We represent clients from all U.S. and International locations regarding Federal Tax and California Issues.
In Ralite, the corporation had approximately $106,000 in cash. The two shareholders took the cash as a pay out in the form of a dividend and abandoned the corporation without having paying the franchise tax. The shareholders failed to formally dissolve the corporation with the Secretary of State and the Franchise Tax Board (FTB) subsequently sued for the tax owed.
On appeal the FTB conceded that no law existed to pierce the corporate veil and hold the shareholders personally liable since neither had expressly assumed the liability. Therefore, any recovery for the back taxes would have to be based in equity for fraudulent conveyance. Consequently the FTB had to prove all of the following before the shareholders could be held liable for the corporation’s franchise tax:
In the case of Ralite, all the conditions were met, therefore the shareholders were liable for the corporation’s franchise tax.
Using the Ralite decision as a guide, be mindful of the following events. First, the shareholder(s) abandon the corporation and fail to formally dissolve the entity with the Secretary of State within 12 months of filing the final return with the FTB. Second, the FTB sends the corporation a Demand to File notice. Third, the FTB begins billing the corporation, which no longer has any assets for the FTB to collect form. Fourth, the FTB comes to the shareholder and demands payment. Here is when to invoke theRalite decision, explaining that the taxpayer did not take compensation that was not owed. In response enclose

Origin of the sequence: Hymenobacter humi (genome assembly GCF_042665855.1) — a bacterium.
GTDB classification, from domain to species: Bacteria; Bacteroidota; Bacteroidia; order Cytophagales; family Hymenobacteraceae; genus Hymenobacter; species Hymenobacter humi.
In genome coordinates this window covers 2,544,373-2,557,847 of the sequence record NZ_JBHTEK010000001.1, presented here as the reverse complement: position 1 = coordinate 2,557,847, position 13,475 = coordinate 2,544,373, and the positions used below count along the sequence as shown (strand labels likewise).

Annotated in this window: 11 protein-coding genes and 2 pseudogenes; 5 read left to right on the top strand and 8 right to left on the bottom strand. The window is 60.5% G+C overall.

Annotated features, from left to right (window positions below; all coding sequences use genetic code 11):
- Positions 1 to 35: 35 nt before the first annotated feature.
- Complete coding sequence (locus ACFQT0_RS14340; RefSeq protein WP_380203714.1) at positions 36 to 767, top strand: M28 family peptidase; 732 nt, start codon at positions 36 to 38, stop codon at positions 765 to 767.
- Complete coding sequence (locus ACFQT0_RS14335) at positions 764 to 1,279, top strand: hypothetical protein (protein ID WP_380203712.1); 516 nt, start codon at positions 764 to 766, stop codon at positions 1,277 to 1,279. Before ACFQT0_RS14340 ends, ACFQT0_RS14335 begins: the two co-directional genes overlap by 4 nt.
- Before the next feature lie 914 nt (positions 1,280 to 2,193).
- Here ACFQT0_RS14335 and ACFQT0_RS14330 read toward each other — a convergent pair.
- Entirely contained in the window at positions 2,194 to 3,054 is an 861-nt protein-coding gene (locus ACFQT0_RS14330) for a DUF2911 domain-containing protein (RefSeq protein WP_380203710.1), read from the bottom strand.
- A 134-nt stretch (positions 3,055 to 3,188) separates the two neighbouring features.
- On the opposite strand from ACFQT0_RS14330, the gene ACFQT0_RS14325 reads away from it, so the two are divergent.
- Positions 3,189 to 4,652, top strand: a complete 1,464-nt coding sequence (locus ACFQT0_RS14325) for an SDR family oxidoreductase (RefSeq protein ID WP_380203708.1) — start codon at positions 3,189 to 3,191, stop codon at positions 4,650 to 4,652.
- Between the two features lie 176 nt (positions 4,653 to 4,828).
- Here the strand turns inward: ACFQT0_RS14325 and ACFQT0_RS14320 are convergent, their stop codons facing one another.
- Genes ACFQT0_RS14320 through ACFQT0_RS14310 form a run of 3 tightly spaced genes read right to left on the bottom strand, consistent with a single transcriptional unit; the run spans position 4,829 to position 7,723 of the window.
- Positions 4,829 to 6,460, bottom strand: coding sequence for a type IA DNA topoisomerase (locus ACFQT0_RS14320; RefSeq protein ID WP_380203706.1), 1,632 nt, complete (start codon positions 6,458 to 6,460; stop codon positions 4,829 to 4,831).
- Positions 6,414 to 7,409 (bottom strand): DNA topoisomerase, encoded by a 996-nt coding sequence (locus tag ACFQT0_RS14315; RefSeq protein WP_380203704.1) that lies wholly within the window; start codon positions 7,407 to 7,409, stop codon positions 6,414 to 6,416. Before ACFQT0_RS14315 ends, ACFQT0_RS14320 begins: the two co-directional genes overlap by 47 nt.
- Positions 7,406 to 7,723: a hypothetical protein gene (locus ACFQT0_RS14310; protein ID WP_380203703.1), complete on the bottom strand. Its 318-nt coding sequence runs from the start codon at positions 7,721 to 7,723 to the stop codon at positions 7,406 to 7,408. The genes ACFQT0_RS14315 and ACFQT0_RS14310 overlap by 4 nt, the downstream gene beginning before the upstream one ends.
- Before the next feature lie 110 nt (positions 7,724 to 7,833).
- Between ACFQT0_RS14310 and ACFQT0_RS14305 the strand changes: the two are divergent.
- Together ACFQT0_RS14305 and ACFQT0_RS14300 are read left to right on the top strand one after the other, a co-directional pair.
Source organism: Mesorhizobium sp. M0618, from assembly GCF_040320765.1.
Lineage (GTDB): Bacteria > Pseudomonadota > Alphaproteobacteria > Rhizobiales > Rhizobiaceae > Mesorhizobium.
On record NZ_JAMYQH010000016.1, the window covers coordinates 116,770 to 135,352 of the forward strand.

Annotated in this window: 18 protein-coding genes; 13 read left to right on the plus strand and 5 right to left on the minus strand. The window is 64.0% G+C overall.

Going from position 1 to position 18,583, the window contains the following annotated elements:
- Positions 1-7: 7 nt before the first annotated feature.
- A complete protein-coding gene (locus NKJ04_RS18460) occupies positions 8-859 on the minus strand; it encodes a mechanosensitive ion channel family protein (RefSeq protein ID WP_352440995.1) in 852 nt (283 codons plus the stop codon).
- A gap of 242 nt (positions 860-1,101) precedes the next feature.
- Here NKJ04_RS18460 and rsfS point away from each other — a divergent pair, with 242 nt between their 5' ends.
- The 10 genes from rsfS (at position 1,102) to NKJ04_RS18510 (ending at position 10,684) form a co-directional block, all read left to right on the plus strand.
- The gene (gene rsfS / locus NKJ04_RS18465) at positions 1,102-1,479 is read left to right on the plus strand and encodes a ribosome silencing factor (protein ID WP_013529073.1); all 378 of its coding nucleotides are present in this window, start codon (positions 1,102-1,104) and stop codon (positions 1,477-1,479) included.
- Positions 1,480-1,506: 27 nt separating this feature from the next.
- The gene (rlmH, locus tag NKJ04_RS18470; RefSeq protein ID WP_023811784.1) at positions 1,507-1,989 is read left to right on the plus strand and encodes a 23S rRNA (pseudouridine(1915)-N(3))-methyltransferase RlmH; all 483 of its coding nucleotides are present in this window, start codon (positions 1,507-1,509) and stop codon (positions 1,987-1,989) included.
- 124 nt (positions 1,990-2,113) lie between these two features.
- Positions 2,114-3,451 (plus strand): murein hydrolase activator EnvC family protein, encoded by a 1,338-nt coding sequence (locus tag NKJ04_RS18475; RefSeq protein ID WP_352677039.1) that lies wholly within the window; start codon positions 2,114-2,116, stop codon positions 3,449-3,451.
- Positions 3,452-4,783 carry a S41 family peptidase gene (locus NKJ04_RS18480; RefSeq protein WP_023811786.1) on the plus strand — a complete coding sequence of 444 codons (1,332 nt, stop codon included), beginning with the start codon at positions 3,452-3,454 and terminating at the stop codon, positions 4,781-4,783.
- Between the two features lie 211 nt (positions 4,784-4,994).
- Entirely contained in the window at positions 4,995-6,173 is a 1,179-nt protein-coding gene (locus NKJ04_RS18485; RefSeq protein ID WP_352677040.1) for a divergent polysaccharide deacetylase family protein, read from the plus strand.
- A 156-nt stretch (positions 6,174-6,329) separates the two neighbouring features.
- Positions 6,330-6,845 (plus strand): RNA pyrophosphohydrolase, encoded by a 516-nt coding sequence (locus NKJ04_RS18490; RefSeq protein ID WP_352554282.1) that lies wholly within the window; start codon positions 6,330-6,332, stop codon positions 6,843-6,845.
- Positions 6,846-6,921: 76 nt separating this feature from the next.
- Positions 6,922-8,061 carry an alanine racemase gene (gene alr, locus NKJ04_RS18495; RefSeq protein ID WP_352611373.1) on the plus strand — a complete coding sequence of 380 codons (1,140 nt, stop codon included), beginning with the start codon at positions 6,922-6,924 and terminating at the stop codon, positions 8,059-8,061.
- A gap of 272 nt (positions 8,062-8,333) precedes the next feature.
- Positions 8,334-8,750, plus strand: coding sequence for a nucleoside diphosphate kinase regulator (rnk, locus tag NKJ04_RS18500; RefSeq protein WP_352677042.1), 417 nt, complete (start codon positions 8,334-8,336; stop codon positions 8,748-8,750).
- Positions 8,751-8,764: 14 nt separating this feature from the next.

Upon showing that the shareholder did not receive any more than was owed the FTB will generally close the account.
One major pitfall to avoid is the business that is still in business. Sole proprietors may be held liable as transferees for delinquent corporate taxes unpaid before a change or transfer. Thus, it is important to draw a distinction between abandonment of a corporation versus continuing the business as a sole proprietor. Corporate property taken by the shareholder to use in a business includes but is not limited to: notes and accounts receivable, inventories, real and personal property, goodwill, and client lists.
It is possible to apply Ralite to walking away from a limited liability company (LLC) because a LLC has limited liability like a corporation. However, Ralite does not apply to a limited partnership (LP) because the general partner of an LP is always liable for the debts of the LP.